5.5 Effect of wind tunnel blockage
Considering the G1 turbine, the wind tunnel test chamber has a height hwt=3.49 D and a width wwt=12.5 D, resulting in a cross-sectional area Awt=43.6 D2. Although the resulting area ratio is relatively small, the non-negligible vertical ratio can cause some anisotropic blockage. To quantify this effect, numerical simulations were conducted in domains of increasing height from 1.75 D to 10.47 D, as shown in Fig. 14a. The actual wind tunnel height is indicated by a red square mark in the figure.
Figure 14b shows the non-dimensional power increase vs. the area ratio , where P∞ is the power for the largest domain – assumed to be blockage-free. Results indicate a power increase caused by blockage of about 1.5 %.
5.6 Wind farm control metrics
The previous analysis has shown that the wake of the G1 turbine has a very close resemblance to the one of the full-scale G178, although some differences are present in the near-wake region. However, it is difficult to appreciate the actual relevance of these differences, and a more practical quantification of the accuracy of the match would be desirable. The G1 turbine is mostly used for studying wake interactions within clusters of turbines and for testing mitigating control strategies. This suggests the use of wind-farm-control-inspired metrics for judging the differences between the scaled and full-scale machines.
The first metric considered here is the available power ratio downstream of the turbine, noted , where P0 is the power output of the turbine, and is the rotor-effective wind speed at the downstream location . The available power ratio depends on the shape of the wake, its recovery and trajectory. This quantity was computed from the longitudinal flow velocity component in the wake on the area of the rotor disk at various downstream positions directly behind the wind turbine, as shown in Fig. 15.
For the 20∘ misaligned case, the available power ratio results are reported in Fig. 16a. As shown in the figure, the available power changes moving downstream because the wake expands, recovers and – since the turbine is misaligned with respect to the wind vector – shifts progressively more to the side of the impinged (virtual) rotors. The difference of the available power behind the G1 and G178 turbines is small and decreases quickly moving downstream. The figure also shows the effects of blockage, by reporting the results for the actual wind tunnel size using a solid line and the ones for the unrestricted case using a dashed line; here, again, this effect is very modest.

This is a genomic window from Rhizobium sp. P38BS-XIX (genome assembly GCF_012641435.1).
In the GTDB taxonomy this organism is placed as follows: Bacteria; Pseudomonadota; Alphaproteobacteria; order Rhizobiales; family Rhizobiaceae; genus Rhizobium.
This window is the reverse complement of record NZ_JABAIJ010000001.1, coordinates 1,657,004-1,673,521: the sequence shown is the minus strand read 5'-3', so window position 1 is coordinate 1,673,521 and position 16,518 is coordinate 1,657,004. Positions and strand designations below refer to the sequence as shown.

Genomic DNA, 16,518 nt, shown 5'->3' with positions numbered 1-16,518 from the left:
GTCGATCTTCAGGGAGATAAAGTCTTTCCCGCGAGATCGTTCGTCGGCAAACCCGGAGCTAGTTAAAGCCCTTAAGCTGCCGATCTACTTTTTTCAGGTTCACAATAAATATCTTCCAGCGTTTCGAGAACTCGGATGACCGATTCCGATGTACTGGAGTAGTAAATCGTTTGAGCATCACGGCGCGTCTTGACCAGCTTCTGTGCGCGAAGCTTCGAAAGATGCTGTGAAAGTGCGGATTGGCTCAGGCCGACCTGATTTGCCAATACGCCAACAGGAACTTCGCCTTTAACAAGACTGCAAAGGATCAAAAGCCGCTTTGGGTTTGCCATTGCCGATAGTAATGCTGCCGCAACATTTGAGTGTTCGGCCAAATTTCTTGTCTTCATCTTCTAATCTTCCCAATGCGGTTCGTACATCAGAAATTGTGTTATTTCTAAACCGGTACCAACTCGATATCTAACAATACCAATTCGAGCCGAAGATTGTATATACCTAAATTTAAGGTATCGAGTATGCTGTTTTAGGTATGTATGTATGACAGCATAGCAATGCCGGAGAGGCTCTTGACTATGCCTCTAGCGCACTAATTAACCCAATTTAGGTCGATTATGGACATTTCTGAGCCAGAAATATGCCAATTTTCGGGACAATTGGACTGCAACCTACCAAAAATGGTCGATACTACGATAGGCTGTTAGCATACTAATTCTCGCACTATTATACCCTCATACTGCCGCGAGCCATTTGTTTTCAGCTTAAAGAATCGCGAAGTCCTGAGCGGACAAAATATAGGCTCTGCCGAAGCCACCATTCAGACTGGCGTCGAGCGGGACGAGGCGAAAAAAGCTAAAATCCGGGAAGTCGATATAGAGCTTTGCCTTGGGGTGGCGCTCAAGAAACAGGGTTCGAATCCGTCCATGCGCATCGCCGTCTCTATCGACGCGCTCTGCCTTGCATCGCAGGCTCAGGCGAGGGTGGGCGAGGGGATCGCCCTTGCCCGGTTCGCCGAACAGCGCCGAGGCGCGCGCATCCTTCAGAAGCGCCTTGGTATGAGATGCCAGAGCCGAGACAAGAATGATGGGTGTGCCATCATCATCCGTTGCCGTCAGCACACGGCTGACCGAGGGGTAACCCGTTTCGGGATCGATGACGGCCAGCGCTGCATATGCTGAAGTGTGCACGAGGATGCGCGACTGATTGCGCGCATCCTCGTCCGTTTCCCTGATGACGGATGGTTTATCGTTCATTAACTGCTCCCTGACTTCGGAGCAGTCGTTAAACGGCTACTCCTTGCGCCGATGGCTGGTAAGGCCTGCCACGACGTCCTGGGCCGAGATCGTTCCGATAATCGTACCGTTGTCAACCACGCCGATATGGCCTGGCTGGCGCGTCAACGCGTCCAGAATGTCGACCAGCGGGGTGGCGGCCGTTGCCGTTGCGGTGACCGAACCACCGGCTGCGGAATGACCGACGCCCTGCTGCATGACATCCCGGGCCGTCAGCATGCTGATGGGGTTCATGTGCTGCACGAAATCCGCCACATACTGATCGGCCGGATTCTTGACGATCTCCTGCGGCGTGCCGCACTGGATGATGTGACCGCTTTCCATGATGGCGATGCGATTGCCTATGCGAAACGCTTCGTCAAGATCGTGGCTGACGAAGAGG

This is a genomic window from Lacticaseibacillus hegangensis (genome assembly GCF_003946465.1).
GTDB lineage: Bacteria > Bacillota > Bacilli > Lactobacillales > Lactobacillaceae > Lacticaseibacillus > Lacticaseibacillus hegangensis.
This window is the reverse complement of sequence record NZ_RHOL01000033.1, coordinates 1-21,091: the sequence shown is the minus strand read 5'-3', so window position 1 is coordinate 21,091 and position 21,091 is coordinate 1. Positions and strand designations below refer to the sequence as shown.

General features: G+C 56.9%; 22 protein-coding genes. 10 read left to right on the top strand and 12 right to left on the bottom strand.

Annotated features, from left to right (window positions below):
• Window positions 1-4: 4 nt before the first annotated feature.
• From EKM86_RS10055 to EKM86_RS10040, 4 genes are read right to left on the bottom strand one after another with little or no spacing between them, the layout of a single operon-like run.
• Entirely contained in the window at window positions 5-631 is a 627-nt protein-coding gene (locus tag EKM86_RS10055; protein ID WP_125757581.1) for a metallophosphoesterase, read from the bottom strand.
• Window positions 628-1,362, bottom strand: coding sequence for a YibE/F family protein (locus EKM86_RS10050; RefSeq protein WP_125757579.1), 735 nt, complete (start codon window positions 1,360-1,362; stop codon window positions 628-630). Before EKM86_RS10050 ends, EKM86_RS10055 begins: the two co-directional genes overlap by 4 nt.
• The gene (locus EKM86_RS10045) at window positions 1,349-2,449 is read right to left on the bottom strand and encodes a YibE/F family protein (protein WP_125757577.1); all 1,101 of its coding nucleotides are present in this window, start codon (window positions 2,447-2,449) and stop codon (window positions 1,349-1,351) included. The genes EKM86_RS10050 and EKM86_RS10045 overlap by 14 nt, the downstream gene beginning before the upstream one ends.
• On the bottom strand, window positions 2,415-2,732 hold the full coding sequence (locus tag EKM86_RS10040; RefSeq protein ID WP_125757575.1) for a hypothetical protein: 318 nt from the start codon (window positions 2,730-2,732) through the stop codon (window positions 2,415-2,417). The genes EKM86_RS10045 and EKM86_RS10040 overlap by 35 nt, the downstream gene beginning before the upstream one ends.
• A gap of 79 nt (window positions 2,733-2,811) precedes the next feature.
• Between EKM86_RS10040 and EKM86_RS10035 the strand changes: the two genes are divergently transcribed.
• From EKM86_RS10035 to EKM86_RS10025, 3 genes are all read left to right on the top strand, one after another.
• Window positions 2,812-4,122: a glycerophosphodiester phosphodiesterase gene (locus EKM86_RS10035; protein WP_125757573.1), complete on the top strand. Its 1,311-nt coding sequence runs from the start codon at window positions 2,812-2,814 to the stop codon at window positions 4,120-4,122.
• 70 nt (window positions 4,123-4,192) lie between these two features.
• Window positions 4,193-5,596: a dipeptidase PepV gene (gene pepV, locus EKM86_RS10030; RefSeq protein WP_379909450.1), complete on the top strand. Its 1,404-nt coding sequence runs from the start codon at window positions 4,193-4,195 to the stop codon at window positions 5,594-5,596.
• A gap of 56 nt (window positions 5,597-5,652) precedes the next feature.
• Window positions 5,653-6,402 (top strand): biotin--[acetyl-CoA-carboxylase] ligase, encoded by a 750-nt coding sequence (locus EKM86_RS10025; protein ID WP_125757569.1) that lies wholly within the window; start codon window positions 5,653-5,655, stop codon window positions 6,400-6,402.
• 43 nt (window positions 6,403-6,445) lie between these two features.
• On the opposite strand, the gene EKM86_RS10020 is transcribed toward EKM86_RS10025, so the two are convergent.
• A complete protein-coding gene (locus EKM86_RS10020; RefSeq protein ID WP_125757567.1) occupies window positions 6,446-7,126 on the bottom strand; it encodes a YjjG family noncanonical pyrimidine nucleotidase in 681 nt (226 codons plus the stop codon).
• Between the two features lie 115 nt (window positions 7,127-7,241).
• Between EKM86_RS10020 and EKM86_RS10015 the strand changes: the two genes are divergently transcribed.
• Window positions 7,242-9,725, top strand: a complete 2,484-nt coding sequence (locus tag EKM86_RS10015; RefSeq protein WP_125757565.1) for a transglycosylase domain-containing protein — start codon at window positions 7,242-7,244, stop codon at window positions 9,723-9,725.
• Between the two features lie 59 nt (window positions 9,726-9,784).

The second metric considered here is the ambient flow rotation in the immediate proximity of a deflected wake. By misaligning a wind turbine rotor with respect to the incoming flow direction, the rotor thrust force is tilted, thereby generating a cross-flow force that laterally deflects the wake. As shown with the help of numerical simulations by Fleming et al. (2018), this cross-flow force induces two counter-rotating vortices that, combining with the wake swirl induced by the rotor torque, lead to a curled wake shape. As observed experimentally by Wang et al. (2018), these vortices result in additional lateral flow speed components, which are not limited to the wake itself but extend also outside of it. By this phenomenon, the flow direction within and around a deflected wake is tilted with respect to the upstream undisturbed direction. Therefore, when a turbine is operating within or close to a deflected wake, its own wake undergoes a change in trajectory – termed secondary steering – induced by the locally modified wind direction.
The change in ambient wind direction ΔΓ caused by the curled wake is reported in Fig. 16b as a function of the downstream distance ; even in this case, the effects of blockage can be appreciated by comparing the solid and dashed lines. The angle ΔΓ was computed from the wake velocity components, averaging over the rotor disk areas already used for the analysis of the available power. Here again the difference in the change in ambient wind direction behind the G1 and G178 turbines is quite small. A non-perfect match is probably due to the slightly different strength of the central vortex generated in response to the rotor torque. On the other hand, the two counter-rotating vortices caused by the tilted thrust are well matched – given the good correspondence of this force component between the two models.
5.7 Effect of integral length scale
The ILS of the wind tunnel flow was obtained by first computing the time autocorrelation of the wind speed at one position in front of the turbine and then multiplying the result by the mean wind speed. The length scales obtained from measurements in the wind tunnel and the simulated flow resulted in nearly identical values, as already shown by Wang et al. (2019). A second estimate of the ILS was based on the space autocorrelation between simultaneous values of the simulated wind speed at two points in front of the turbine. For the size of the G1 turbine, this second estimate of the ILS resulted in a full-scale value of approximatively 142 m. On the other hand, the IEC 61400-1 international standards prescribe space-autocorrelation-based lengths of 170 m in the second edition (IEC 61400-1, 1999) and of 340 m in the third edition (IEC 61400-1, 2005). Although the ILS presents a significant natural variability at each location and across different sites (Kelly, 2018), the value achieved in the wind tunnel with the G1 is undoubtedly in the low range of naturally occurring scales.